31. 31. 3) Working Group 3: Implementation of Good Agricultural Practices/ Better Management Practices for cotton systems. List of participants: Anna Nilsson (IKEA), William Settle (FAO), Soloba Mady Keïta (SPCK/GSCVM), Jennie van der Mheen (ICCO), Souleymane Massamadou Keïta (CNOP-Mali), Yacouba Gnègnè (UNEP), Bernard Esnouf (AFD), Modibo Diakité (UNESCO/Ambassade Mali), Maurice Vaissayre (CIRAD), Joël le Turioner (IFDC), François Giraudy (Dagris), Bruno Ouédraogo (IFDC), Ibra Sounkarou Ndiaye (Projet PNUD/FEN/PROGERT-Senegal), Jason Clay (WWF), Peter Ton (cotton consultant) Key questions for the working group: • What improved modes of production are possible in Burkina Faso and Mali on a large scale ? How to support them ? • What is available in terms of alternative modes of production ? • How to scale up existing alternatives - or better ones ? • What support is needed in terms of training, extension, etc. ? • What are the costs of conversion towards more sustainable modes of production ? • What opportunities are there for cooperation with other projects and programmes ? a- Problem analysis • The working group concentrated principally on a problem analysis: What is the current situation ? What is sustainable, what is not ? • People familiarised with each other’s views. Many stakeholders from cotton production to textile retail were represented. Many were new to each other's views. • There is some baseline / common understanding about what the problems are in the field. • The weight attached to issues differs between stakeholders. There was no unanimity yet on the current situation. • The sharing of basic information about practices and processes helped to better understand each other. More such exchange about technical issues is needed to overcome some of the differences between actors. • A baseline should be established about the impacts of farmer practices. • The workshop was very constructive in dialogue. However, time and divergence of perceptions did not allow the prioritization of the different problems and the alternative modes of production according to their relation to markets and marketing (the original aim of the FAO/UNEP initiative). b- Key sustainability issues that surfaced • Soil fertility : organic matter: to increase fertility, to reduce erosion, to reduce vulnerability to drought. Erosion control: through more organic matter in soils, through mulching, etc. ‘Gestion des terroirs’: analysis of the cotton production system, integration of agriculture and pastoralism, access to information: about the pros and cons of burning (clearance of land, cotton stalks), the role of carbon in soil fertility, etc.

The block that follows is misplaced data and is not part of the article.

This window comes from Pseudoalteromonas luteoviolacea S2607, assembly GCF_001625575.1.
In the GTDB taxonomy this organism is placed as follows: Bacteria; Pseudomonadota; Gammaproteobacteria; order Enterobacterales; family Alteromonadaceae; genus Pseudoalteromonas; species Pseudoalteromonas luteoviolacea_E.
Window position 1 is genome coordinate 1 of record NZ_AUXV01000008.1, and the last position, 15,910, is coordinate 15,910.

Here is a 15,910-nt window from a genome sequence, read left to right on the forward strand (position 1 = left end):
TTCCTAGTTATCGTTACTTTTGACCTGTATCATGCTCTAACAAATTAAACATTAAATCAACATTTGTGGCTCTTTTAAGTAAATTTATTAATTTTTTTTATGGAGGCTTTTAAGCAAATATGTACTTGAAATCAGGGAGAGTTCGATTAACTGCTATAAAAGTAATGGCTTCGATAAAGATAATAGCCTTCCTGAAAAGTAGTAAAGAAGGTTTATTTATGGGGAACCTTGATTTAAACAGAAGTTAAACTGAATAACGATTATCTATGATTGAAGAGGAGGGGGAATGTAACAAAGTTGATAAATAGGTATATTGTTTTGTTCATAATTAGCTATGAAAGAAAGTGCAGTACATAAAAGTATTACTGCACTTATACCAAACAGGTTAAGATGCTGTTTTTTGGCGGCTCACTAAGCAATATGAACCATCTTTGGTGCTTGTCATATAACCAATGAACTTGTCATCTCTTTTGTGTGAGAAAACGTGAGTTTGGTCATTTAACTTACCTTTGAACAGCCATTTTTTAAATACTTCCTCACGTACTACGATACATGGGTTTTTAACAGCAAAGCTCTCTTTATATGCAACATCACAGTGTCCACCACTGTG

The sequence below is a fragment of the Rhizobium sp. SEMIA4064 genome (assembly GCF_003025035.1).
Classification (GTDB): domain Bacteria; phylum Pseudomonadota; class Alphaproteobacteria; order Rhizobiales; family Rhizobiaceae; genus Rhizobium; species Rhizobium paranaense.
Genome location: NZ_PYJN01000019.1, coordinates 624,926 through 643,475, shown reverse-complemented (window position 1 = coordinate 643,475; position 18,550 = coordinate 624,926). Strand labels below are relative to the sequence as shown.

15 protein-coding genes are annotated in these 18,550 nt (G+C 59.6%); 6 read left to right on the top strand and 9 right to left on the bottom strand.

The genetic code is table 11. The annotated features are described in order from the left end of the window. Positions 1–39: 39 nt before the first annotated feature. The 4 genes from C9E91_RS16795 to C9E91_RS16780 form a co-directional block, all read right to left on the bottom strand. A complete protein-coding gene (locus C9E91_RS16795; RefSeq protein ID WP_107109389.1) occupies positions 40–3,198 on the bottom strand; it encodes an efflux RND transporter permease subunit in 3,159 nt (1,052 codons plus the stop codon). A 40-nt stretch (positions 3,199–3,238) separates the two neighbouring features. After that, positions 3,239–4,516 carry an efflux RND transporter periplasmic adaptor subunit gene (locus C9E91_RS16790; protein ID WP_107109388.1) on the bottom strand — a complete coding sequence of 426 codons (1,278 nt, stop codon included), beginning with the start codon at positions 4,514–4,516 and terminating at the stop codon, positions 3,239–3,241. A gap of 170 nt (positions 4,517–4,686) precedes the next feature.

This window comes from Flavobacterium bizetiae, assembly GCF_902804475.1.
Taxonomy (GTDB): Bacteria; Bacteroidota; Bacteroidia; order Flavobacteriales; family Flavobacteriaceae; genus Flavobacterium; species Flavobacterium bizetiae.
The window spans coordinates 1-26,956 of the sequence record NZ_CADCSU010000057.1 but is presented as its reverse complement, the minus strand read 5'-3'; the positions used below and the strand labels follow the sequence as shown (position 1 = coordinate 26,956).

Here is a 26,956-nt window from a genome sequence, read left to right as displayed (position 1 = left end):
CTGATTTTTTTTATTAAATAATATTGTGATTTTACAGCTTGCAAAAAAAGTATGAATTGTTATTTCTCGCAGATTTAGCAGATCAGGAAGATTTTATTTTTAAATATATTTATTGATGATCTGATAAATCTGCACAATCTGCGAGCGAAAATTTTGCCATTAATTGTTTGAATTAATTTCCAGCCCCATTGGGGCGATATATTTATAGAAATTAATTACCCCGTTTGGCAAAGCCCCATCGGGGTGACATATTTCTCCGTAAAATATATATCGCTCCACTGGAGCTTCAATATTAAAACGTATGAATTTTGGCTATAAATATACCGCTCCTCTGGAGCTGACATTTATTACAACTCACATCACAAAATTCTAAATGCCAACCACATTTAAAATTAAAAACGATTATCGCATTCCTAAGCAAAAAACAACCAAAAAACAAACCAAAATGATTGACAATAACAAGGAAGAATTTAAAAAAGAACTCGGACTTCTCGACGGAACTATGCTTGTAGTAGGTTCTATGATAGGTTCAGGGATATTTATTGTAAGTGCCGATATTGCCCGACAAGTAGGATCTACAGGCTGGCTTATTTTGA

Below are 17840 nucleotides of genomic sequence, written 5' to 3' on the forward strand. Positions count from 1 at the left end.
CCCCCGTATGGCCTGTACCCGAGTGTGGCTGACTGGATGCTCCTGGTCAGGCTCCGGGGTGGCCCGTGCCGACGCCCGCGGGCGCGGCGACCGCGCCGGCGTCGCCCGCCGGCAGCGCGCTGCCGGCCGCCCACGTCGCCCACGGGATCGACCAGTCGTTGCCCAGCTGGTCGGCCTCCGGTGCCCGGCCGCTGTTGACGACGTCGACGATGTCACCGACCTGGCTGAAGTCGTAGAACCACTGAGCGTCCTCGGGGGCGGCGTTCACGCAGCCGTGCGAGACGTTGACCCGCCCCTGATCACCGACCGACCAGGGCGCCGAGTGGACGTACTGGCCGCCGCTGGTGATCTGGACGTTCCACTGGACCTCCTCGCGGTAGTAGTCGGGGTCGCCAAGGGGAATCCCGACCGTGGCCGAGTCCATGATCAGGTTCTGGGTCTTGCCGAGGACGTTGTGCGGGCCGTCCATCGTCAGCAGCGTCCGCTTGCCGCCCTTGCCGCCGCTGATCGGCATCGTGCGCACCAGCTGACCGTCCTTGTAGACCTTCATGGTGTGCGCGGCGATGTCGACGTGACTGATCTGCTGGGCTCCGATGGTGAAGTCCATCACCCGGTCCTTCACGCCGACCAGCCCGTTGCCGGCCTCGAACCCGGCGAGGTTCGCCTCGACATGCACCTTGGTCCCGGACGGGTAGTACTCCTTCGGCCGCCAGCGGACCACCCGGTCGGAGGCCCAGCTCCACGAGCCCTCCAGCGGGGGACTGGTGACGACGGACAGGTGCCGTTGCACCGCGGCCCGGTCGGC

32. 32. • Quality :There was confusion about the status of West African cotton internationally. It is a good quality, mid to long staple cotton. Has the cotton quality been deteriorating lately, do requirements become more stringent, and/or do competitors (e.g. USA) sell at more attractive delivery conditions (credit etc.)? Do the investments for further quality improvement weigh out against the premium obtained in the market ? • Productivity : What modes of production yield more and better ? There is a lack of data and third-party monitoring and evaluation of alternative modes of production. Productivity of the different modes of production should be monitored and evaluated. Data should come with a qualitative analysis. • Pesticides : Less toxic methods of crop protection are needed. Alternatives to current methods are to be introduced. Farmer training is essential in adapting crop protection and in reducing health and environmental problems. Farmer Field Schools (FFS) are instrumental in this. The focus should be on enabling farmers to make informed decisions as managers of their land. Yet one shall not forget that many decisions about crop protection are being taken outside the farm - by research, ginning mill etc. c- Modes of production to be promoted In the working group there was no clear-cut preference for one or the other mode of production. Discussions focused on the problem analysis. What is clear, however, is that for this group any alternative mode of production should encompass the above four issues. d. Support needed • Support to farmer organizations. Farmer are the managers of the land. You should deal with them on a collective basis. FOs are strengthening, they win in importance, and they will continue to do so in the near future. • The aim of support should be to enable farmers to choose from an array of alternatives - to decide according to their own contexts and preferences. • Farmer Field Schools are appreciated as a participatory method of diffusion of knowledge, information and experiences - it is not top-down. e- At what cost ? • There was no clear answer to this question. It is to be answered in a next stage, once clear alternatives and activities have been defined. • Activities aiming for more sustainability should be self-financing. The costs of conversion towards more sustainability are to be considered. • The cotton sector itself cannot support much extra cost, while currently living an economic and financial crisis. • As a result, activities for conversion towards more sustainability would have to be financed largely by donors. f- Collaboration ? • Soil fertility may unite actors, as it is considered the key towards sustainability and the most urgent problem. It is also probably the most difficult to change though. • Farmer Field Schools are appreciated as a method to bring about change. FFS focus will depend on the aims pursued. If FFS are to consider wider elements of the cotton production
  33. 33. system, then the approach ‘Conseil en gestion de l'exploitation’ (farm management advice) may be combined with FAO work on GIPD/IPPM and BPA/GAP. • Cost reduction is important in view of rising input costs, stagnating yields and decreasing cotton income. Claims about modes of production and cost reduction should be substantiated. • Quality is a motivating factor for all stakeholders involved. Quality may be pursued already under current systems. Alternative systems should ensure that fibre quality is at least equal if not better.